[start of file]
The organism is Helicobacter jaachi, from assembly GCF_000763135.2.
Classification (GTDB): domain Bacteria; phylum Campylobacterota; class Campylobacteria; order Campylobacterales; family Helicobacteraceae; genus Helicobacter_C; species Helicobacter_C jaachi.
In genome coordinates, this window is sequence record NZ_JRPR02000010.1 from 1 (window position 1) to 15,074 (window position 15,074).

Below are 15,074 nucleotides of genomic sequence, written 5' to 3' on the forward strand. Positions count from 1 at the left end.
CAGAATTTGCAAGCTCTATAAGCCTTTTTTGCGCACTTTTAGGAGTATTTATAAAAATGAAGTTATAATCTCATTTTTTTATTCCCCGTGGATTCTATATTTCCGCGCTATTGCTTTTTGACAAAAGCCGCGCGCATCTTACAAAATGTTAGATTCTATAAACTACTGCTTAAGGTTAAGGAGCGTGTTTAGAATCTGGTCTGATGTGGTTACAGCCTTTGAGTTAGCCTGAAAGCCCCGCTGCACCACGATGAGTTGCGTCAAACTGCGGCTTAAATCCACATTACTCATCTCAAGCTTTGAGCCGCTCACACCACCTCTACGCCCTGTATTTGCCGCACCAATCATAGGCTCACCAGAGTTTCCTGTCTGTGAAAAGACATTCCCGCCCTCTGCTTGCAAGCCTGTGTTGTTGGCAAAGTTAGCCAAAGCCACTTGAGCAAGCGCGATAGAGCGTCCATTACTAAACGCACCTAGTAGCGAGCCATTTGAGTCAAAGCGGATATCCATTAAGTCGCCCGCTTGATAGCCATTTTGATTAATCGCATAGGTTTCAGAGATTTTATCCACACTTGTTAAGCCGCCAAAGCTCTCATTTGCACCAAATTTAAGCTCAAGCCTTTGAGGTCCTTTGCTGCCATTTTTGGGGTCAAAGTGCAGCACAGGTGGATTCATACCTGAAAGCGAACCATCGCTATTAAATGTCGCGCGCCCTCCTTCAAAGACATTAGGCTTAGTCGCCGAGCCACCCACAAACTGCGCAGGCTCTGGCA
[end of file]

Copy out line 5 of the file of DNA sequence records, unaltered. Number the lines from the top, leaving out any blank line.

CAGAATTTGCAAGCTCTATAAGCCTTTTTTGCGCACTTTTAGGAGTATTTATAAAAATGAAGTTATAATCTCATTTTTTTATTCCCCGTGGATTCTATATTTCCGCGCTATTGCTTTTTGACAAAAGCCGCGCGCATCTTACAAAATGTTAGATTCTATAAACTACTGCTTAAGGTTAAGGAGCGTGTTTAGAATCTGGTCTGATGTGGTTACAGCCTTTGAGTTAGCCTGAAAGCCCCGCTGCACCACGATGAGTTGCGTCAAACTGCGGCTTAAATCCACATTACTCATCTCAAGCTTTGAGCCGCTCACACCACCTCTACGCCCTGTATTTGCCGCACCAATCATAGGCTCACCAGAGTTTCCTGTCTGTGAAAAGACATTCCCGCCCTCTGCTTGCAAGCCTGTGTTGTTGGCAAAGTTAGCCAAAGCCACTTGAGCAAGCGCGATAGAGCGTCCATTACTAAACGCACCTAGTAGCGAGCCATTTGAGTCAAAGCGGATATCCATTAAGTCGCCCGCTTGATAGCCATTTTGATTAATCGCATAGGTTTCAGAGATTTTATCCACACTTGTTAAGCCGCCAAAGCTCTCATTTGCACCAAATTTAAGCTCAAGCCTTTGAGGTCCTTTGCTGCCATTTTTGGGGTCAAAGTGCAGCACAGGTGGATTCATACCTGAAAGCGAACCATCGCTATTAAATGTCGCGCGCCCTCCTTCAAAGACATTAGGCTTAGTCGCCGAGCCACCCACAAACTGCGCAGGCTCTGGCA